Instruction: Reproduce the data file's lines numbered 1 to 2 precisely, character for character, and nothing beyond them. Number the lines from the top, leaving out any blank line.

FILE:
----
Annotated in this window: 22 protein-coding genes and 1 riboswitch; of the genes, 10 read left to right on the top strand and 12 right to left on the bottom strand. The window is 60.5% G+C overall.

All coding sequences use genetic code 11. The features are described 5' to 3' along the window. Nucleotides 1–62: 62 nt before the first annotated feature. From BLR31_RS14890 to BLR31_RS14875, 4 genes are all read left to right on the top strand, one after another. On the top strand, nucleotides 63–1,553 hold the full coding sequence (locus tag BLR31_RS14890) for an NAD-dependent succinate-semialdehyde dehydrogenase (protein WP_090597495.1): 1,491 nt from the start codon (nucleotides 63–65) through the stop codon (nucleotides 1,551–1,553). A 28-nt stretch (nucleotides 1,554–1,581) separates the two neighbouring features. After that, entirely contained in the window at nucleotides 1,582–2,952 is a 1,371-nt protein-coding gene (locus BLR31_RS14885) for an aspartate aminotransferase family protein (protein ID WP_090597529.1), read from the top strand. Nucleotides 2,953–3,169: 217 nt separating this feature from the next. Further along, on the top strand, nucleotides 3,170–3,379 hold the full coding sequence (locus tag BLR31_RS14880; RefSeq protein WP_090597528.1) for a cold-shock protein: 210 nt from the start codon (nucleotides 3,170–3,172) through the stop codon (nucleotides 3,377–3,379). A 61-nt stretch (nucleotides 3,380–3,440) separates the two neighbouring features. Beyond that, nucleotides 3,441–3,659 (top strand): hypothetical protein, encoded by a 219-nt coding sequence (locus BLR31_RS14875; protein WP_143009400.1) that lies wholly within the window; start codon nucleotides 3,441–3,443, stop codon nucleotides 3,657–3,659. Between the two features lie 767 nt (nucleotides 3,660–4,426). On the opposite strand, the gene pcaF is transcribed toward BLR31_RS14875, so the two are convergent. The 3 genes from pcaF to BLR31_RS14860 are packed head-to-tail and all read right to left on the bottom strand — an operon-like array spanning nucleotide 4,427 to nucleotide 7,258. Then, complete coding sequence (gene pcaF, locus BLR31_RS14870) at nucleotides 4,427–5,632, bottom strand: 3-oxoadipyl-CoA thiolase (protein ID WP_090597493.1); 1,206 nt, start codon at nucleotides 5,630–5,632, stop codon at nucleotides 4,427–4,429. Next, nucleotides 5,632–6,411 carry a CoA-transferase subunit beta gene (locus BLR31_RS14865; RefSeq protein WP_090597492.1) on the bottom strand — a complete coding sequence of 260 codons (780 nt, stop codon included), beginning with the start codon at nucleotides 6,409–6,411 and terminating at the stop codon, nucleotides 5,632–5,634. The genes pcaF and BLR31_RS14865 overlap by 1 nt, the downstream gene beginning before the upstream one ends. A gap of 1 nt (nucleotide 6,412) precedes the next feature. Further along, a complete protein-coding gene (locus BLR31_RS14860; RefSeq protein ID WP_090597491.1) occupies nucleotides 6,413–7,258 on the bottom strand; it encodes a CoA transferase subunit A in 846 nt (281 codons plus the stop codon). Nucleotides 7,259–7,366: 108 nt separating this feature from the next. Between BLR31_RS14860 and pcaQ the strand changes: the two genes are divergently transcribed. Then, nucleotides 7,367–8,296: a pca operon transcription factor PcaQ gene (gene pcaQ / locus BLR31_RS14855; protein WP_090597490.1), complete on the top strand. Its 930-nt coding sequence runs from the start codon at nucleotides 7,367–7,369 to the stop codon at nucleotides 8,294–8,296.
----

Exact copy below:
Annotated in this window: 22 protein-coding genes and 1 riboswitch; of the genes, 10 read left to right on the top strand and 12 right to left on the bottom strand. The window is 60.5% G+C overall.

All coding sequences use genetic code 11. The features are described 5' to 3' along the window. Nucleotides 1–62: 62 nt before the first annotated feature. From BLR31_RS14890 to BLR31_RS14875, 4 genes are all read left to right on the top strand, one after another. On the top strand, nucleotides 63–1,553 hold the full coding sequence (locus tag BLR31_RS14890) for an NAD-dependent succinate-semialdehyde dehydrogenase (protein WP_090597495.1): 1,491 nt from the start codon (nucleotides 63–65) through the stop codon (nucleotides 1,551–1,553). A 28-nt stretch (nucleotides 1,554–1,581) separates the two neighbouring features. After that, entirely contained in the window at nucleotides 1,582–2,952 is a 1,371-nt protein-coding gene (locus BLR31_RS14885) for an aspartate aminotransferase family protein (protein ID WP_090597529.1), read from the top strand. Nucleotides 2,953–3,169: 217 nt separating this feature from the next. Further along, on the top strand, nucleotides 3,170–3,379 hold the full coding sequence (locus tag BLR31_RS14880; RefSeq protein WP_090597528.1) for a cold-shock protein: 210 nt from the start codon (nucleotides 3,170–3,172) through the stop codon (nucleotides 3,377–3,379). A 61-nt stretch (nucleotides 3,380–3,440) separates the two neighbouring features. Beyond that, nucleotides 3,441–3,659 (top strand): hypothetical protein, encoded by a 219-nt coding sequence (locus BLR31_RS14875; protein WP_143009400.1) that lies wholly within the window; start codon nucleotides 3,441–3,443, stop codon nucleotides 3,657–3,659. Between the two features lie 767 nt (nucleotides 3,660–4,426). On the opposite strand, the gene pcaF is transcribed toward BLR31_RS14875, so the two are convergent. The 3 genes from pcaF to BLR31_RS14860 are packed head-to-tail and all read right to left on the bottom strand — an operon-like array spanning nucleotide 4,427 to nucleotide 7,258. Then, complete coding sequence (gene pcaF, locus BLR31_RS14870) at nucleotides 4,427–5,632, bottom strand: 3-oxoadipyl-CoA thiolase (protein ID WP_090597493.1); 1,206 nt, start codon at nucleotides 5,630–5,632, stop codon at nucleotides 4,427–4,429. Next, nucleotides 5,632–6,411 carry a CoA-transferase subunit beta gene (locus BLR31_RS14865; RefSeq protein WP_090597492.1) on the bottom strand — a complete coding sequence of 260 codons (780 nt, stop codon included), beginning with the start codon at nucleotides 6,409–6,411 and terminating at the stop codon, nucleotides 5,632–5,634. The genes pcaF and BLR31_RS14865 overlap by 1 nt, the downstream gene beginning before the upstream one ends. A gap of 1 nt (nucleotide 6,412) precedes the next feature. Further along, a complete protein-coding gene (locus BLR31_RS14860; RefSeq protein ID WP_090597491.1) occupies nucleotides 6,413–7,258 on the bottom strand; it encodes a CoA transferase subunit A in 846 nt (281 codons plus the stop codon). Nucleotides 7,259–7,366: 108 nt separating this feature from the next. Between BLR31_RS14860 and pcaQ the strand changes: the two genes are divergently transcribed. Then, nucleotides 7,367–8,296: a pca operon transcription factor PcaQ gene (gene pcaQ / locus BLR31_RS14855; protein WP_090597490.1), complete on the top strand. Its 930-nt coding sequence runs from the start codon at nucleotides 7,367–7,369 to the stop codon at nucleotides 8,294–8,296.